School Size and Incidents of Violence among Texas Middle Schools
Kohler, Elizabeth A.
Onwuegbuzie, Anthony J.
Combs, Julie P.
Bustamante, R. M.
Edmonson, Stacey L.
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Although many studies have been conducted regarding (a) school violence in middle schools and (b) the size of schools, to date, no researcher appears to have examined the role that the size of the middle school plays in determining incidents of violence specifically fighting, assaults, and aggravated assaults. Thus, the purpose of this study was to examine the relationship between the incidents of school violence, specifically fighting, assaults, and aggravated assaults, and the size of middle schools in the state of Texas for 3 school years. All 842 middle schools in Texas were included in this study. Compared to small schools, medium schools, and large schools, very small schools had a statistically significantly lower proportion of students involved in assaults, proportion of students involved in aggravated assaults, proportion of incidents of assaults, and proportion of incidents of aggravated assaults. Further, very small schools had a statistically significantly lower proportion of students involved in fights and proportion of incidents of fights than did large schools. A trend emerged across the 4 school sizes for all 6 indicators of school violence, which, in every case, reflected a sharp increase from very small schools to small schools—peaking at small schools. Thus, very small schools appear to be at a greater advantage than are other types of schools with respect to incidents of school violence. Implications of the findings are discussed.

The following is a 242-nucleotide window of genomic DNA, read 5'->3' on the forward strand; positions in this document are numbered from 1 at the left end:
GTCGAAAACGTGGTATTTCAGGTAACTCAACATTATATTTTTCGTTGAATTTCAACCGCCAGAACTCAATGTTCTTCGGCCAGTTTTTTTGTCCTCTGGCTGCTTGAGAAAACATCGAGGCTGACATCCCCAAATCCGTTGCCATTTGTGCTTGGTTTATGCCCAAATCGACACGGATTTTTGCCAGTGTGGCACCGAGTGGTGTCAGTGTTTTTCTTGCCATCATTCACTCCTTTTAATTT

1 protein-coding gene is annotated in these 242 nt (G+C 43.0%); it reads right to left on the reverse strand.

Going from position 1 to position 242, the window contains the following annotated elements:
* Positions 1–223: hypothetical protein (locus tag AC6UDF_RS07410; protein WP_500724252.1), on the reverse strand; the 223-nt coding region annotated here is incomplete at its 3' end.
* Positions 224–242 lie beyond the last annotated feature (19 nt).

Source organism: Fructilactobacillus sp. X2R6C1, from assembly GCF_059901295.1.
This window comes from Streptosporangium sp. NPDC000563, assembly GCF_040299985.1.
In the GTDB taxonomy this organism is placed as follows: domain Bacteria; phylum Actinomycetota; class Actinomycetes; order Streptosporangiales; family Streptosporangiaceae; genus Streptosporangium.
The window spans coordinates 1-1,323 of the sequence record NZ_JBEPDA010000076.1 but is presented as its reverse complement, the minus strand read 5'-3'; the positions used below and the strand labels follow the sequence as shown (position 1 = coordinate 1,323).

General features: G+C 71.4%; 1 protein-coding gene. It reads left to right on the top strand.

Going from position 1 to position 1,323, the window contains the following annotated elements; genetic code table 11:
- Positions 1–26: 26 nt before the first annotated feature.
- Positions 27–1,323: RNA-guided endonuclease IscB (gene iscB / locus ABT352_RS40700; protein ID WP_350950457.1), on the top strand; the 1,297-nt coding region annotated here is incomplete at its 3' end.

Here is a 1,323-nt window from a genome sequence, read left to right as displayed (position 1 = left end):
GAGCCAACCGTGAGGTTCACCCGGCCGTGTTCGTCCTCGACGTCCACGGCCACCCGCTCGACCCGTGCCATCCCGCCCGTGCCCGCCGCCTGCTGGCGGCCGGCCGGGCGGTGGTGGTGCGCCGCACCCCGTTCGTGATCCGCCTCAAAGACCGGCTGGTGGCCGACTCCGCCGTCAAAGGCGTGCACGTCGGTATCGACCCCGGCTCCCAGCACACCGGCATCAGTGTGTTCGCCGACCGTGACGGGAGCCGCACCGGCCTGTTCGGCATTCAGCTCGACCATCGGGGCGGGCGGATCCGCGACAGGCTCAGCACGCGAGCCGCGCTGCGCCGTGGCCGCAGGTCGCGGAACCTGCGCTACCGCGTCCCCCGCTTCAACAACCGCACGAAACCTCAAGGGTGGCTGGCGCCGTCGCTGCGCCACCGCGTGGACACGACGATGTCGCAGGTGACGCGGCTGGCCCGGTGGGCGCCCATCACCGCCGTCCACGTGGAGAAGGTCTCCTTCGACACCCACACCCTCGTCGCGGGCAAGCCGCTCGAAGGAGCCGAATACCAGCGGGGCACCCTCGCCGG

DescriptionArticle originally published by Journal of Educational Issues
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